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” A Survey and Analysis of Sound-Making Artifacts from Bluff Shelter Sites in the Ozark Plateau Region of the Central United States “, James A. Rees, Jr., Archaeologist, Tuesday, August 28, Boone Co. Library, 5:30 p.m.
August 28, 2018 @ 5:30 pm - 6:30 pm
Jim Rees is a member of the Arkansas Archeological Society. He holds a MA in anthropology from the University of Arkansas, a MSE degree in history, and BM and BME degrees in music from Ouachita Baptist University. Since retiring from Springdale High School in Springdale, Arkansas, where he taught world history and anthropology, he volunteers with the Arkansas Archeological Survey and the University of Arkansas Museum Collections. He is a former Vice President of the Arkansas Archeological Society and former member of the Board of Trustees of the Arkansas Historical Association. Mr. Rees has published articles in several books and journals on topics ranging from traditional Methodist camp meetings to music archeology. He has also been the recipient of two NEH Summer Fellowships, one to the University of Florida (1979), and one to the University of California at Santa Barbara (1988). He was recently invited to present a paper to the International Council for Traditional Music’s Music Archaeology Symposium in Ljubljana, Slovenia.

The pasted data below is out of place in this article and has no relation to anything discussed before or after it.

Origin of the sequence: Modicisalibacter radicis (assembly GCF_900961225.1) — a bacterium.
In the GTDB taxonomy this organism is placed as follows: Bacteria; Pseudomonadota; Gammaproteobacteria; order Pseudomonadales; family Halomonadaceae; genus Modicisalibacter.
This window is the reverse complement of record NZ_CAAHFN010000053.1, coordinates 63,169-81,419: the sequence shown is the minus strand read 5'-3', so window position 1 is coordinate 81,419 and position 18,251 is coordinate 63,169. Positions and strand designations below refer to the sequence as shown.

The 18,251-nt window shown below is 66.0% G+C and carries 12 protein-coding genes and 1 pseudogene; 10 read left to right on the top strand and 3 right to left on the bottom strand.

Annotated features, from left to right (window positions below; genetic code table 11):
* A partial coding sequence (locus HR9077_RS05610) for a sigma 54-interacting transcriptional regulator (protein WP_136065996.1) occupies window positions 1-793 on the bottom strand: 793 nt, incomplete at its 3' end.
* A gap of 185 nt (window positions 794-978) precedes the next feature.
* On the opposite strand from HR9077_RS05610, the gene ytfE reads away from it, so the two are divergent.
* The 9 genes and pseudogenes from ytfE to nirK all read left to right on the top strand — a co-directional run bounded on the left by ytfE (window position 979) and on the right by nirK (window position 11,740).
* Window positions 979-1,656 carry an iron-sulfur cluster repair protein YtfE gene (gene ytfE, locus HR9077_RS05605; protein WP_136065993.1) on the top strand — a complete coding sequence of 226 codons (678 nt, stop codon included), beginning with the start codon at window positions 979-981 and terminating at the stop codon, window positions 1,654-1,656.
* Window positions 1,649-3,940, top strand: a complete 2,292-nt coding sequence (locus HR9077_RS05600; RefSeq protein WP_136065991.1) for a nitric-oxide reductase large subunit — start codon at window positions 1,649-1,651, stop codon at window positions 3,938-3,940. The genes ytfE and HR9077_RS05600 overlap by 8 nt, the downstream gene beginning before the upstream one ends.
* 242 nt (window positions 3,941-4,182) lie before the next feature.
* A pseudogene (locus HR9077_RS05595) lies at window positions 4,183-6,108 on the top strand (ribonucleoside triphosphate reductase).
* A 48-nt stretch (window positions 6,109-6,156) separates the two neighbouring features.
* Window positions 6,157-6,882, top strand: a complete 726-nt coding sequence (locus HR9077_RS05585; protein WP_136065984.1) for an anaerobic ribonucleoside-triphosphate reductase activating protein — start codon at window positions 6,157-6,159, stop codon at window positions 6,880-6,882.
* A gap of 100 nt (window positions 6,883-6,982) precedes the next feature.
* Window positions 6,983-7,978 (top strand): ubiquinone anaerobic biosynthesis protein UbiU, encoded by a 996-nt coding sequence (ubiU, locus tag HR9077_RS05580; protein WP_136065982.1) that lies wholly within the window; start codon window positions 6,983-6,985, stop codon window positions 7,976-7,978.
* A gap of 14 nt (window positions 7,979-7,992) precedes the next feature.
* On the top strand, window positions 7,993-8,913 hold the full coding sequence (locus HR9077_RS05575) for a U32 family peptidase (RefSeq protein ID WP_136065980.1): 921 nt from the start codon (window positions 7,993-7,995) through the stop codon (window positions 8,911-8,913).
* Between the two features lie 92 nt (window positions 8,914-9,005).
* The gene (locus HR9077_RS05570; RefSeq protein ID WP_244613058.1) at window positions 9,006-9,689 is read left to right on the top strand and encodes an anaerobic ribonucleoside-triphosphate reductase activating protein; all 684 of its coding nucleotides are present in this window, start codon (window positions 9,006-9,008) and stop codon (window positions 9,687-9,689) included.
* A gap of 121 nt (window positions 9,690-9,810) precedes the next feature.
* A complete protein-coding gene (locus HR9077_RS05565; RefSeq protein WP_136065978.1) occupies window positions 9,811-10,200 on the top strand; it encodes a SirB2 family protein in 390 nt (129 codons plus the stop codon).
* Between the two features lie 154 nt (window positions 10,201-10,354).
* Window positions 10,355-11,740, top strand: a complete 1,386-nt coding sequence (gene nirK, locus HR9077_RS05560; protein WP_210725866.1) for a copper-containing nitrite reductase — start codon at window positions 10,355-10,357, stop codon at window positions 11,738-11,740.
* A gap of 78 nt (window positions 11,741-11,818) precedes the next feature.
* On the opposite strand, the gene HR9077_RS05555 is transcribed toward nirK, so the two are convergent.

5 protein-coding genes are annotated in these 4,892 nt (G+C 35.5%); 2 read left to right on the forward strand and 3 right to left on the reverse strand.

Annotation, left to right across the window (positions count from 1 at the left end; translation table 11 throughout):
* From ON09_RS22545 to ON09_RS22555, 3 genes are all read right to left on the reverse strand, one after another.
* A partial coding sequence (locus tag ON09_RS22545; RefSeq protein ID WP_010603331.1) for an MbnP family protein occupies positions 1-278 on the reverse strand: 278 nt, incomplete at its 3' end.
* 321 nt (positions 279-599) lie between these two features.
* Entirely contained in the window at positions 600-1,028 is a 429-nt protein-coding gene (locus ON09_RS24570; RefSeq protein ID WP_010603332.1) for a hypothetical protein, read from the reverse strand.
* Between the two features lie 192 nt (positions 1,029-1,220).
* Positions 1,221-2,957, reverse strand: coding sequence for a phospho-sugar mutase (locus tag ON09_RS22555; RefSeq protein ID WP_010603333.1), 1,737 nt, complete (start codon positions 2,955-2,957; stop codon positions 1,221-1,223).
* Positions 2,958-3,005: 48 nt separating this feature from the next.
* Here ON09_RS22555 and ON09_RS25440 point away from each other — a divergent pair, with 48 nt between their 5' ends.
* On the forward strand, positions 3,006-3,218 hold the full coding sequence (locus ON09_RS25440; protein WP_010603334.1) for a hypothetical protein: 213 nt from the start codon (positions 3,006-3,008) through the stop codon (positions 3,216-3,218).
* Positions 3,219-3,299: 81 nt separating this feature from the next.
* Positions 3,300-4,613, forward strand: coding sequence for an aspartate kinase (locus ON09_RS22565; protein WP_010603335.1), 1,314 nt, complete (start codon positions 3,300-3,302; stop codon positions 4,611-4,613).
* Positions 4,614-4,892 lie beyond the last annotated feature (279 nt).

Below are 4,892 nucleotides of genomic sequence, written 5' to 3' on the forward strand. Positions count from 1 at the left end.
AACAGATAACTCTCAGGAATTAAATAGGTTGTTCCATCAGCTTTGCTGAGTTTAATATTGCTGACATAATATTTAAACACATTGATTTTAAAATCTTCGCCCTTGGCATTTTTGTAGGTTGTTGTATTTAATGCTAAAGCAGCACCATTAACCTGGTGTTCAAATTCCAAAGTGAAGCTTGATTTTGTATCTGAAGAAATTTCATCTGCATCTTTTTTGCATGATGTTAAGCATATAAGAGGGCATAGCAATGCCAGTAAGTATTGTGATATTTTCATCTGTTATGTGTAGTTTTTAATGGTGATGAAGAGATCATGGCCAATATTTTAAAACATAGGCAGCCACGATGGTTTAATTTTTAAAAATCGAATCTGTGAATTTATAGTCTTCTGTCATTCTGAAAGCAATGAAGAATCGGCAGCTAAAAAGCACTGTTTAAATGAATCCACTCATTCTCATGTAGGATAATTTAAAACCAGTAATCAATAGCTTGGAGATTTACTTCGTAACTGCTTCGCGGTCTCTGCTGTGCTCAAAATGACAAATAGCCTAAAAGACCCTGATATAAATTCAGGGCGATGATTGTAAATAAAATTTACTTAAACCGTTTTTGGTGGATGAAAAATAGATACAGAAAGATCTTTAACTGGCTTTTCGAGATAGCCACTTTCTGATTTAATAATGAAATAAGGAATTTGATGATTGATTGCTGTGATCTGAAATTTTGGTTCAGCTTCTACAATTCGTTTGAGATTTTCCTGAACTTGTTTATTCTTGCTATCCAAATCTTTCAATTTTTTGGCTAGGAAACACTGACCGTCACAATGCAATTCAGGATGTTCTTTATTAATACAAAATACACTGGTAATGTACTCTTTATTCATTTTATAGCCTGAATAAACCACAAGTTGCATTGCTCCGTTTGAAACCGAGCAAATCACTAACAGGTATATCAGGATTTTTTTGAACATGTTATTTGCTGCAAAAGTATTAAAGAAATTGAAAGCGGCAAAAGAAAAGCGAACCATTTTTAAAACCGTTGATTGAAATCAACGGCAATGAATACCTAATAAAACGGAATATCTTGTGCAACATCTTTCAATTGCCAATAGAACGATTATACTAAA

In the 1920s and 1930s there were a relatively small number of bluff shelter sites excavated by professional archaeologists across the Ozark Plateau region. Unfortunately, collections from these excavations languished on the shelves of various museums for many years. However, recently there has been renewed interest in studying these collections in order to better understand the cultural history of the pre-Columbian peoples of the Ozarks. This revival of interest has led to the rediscovery of a small sample of sound makers, all made from perishable materials that were preserved in some of the dryer bluff shelters. The structure and significance of these remarkable artifacts, including what is probably the oldest known example of a two-chambered Native American flute, will be examined here.